3. Special Category Data: While the DPF aligns with many aspects of UK GDPR, it does not cover all special category data as defined under Article 4 of UK GDPR. The regime is broad enough so that if a UK organisation categorises data as special category data, it should be treated this way under the DPF. However, UK organisations should proceed carefully as the onus is placed on the UK exporting organisation to ensure the correct categorisation of data.
  4. Criminal Offence Data: When sharing criminal offence data as part of an HR data relationship (or for another reason) UK organisations must specify the reason for the transfer to the US recipient organisation which in turn must indicate its intention to receive such data under the DPF. This should be reflected in the certification on the DPF website.
  5. Due Diligence: Before transferring personal data to the US, UK companies must check the DPF list to ensure that the US organisation is listed, has signed up to the UK Extension, covers special category and criminal offence data (if applicable) and review the privacy policy provided by the organisation on the DPF list. Organisations would be expected to undertake additional supplier due diligence to ensure that the processing is secure and compliant.
  6. Exclusions: "Journalistic data" cannot be transferred under the UK Extension. This includes personal information gathered for publication, broadcast, or journalistic purposes.
  7. Data Subject Rights: The DPF lacks provisions in relation to rights relating to automated processing, the right to be forgotten and the right to withdraw consent. This is problematic as UK individuals will reasonably expect to be able to exercise these legal rights. It is advised that UK organisations ensure they can meet their obligations to comply with these data subject rights before sharing data with an US recipient.
  8. Fallback Options: The UK Extension is not a silver bullet. There will be cases where the UK Extension cannot be relied upon and organisations, businesses should be prepared to comply with Article 46 and 49 of UK GDPR, including implementing standard contractual clauses, international data transfer agreements and conducting transfer assessments when necessary.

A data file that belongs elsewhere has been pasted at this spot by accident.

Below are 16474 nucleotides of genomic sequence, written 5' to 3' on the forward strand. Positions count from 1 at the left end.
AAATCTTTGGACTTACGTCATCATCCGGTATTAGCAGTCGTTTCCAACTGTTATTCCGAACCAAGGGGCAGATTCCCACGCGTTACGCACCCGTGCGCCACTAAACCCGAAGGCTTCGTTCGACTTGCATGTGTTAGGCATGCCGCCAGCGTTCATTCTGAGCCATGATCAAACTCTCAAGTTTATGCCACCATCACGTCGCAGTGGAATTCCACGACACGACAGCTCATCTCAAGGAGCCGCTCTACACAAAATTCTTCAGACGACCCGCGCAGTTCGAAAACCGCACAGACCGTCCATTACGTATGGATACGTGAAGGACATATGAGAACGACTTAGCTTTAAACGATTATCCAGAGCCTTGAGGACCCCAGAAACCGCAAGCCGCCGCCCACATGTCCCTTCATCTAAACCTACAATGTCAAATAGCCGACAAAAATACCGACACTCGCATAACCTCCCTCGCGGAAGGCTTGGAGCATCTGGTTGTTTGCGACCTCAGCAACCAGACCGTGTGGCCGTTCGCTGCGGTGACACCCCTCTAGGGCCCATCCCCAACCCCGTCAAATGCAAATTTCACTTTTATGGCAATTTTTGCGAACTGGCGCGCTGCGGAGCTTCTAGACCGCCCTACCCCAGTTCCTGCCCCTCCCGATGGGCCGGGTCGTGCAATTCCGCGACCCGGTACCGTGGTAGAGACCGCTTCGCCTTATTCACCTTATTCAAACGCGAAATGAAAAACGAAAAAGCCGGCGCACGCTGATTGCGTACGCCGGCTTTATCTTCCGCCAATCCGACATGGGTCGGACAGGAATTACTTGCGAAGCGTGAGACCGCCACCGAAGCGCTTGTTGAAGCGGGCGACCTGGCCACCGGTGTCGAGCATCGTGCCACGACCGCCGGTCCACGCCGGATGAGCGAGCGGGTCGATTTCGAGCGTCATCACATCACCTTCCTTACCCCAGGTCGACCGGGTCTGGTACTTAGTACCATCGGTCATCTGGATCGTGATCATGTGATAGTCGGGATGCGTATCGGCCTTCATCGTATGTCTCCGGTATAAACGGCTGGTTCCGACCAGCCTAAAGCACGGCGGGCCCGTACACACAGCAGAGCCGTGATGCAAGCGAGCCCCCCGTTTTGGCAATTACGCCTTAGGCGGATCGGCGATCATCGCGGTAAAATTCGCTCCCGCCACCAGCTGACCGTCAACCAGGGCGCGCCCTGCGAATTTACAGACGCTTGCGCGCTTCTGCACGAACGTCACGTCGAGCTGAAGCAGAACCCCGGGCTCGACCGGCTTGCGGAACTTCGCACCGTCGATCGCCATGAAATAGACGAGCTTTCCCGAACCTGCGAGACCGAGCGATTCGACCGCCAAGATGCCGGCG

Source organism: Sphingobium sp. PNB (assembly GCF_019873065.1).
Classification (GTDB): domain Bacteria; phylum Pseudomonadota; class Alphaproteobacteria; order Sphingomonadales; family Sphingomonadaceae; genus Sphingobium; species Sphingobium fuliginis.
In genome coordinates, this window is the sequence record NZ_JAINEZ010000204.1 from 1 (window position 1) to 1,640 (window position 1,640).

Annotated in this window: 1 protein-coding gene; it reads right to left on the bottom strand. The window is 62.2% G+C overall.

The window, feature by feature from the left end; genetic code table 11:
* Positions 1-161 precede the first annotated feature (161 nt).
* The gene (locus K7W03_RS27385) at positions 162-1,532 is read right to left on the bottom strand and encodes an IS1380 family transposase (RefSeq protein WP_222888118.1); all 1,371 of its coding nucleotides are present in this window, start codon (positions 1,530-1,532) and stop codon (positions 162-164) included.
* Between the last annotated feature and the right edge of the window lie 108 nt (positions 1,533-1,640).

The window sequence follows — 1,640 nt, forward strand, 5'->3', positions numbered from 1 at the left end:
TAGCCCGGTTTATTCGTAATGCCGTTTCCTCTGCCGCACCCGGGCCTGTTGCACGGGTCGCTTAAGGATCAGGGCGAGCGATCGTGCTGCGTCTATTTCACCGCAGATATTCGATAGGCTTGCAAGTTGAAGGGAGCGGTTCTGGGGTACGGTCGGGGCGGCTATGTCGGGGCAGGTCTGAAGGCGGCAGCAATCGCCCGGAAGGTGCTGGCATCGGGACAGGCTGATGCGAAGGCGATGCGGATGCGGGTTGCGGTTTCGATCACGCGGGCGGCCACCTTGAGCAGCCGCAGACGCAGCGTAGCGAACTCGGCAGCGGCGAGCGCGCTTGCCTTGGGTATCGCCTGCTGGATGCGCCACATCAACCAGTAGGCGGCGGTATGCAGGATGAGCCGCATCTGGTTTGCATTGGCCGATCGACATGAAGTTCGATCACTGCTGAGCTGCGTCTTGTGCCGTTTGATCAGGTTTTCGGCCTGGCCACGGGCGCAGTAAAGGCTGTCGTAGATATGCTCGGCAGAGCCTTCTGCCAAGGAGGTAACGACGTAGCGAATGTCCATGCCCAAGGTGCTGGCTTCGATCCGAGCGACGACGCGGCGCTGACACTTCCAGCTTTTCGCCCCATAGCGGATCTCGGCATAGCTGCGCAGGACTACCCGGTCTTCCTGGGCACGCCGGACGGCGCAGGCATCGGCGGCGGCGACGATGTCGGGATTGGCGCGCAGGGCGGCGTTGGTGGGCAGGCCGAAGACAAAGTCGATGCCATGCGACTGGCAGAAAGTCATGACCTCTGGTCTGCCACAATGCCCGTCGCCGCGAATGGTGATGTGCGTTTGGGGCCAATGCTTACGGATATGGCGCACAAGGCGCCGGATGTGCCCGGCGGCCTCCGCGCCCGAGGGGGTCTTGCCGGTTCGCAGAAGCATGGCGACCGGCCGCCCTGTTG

As the world of data privacy continues to evolve, staying informed and adapting to new frameworks is essential. The UK Extension offers opportunities for streamlined data transfers, but also some challenges and vigilance and preparation are key to ensuring data remains protected during transfer to the US. The UK has expressed intentions to collaborate with other countries, such as Brazil, Colombia and Dubai, to reach adequacy decisions and establish necessary regulations. It is anticipated that discussions about international data transfer arrangements, like the UK Extension, will continue to evolve in the months and years ahead.

While the UK -US Extension represents a significant step forward in data transfer regulation, it's essential to proceed cautiously in these early days and to recognise that it is not the panacea for all transfers of personal data across what will remain, for the time being,  a choppy pond.

Thorntons’ Data Protection Team are on hand to provide tailored advice if you are considering the international transfer of data to any jurisdiction including the US under the UK Extension. Call us on 03330 430350.

About the authors

Morgan O'Neill
Morgan O'Neill

Morgan O'Neill

Director, Data Protection Services

Data Protection & GDPR

Lewis Quinn
Lewis Quinn

Lewis Quinn

Trainee Solicitor & Legal Technologist

Intellectual Property

For more information, contact Morgan O'Neill or any member of the Data Protection & GDPR team on +44 131 624 6854.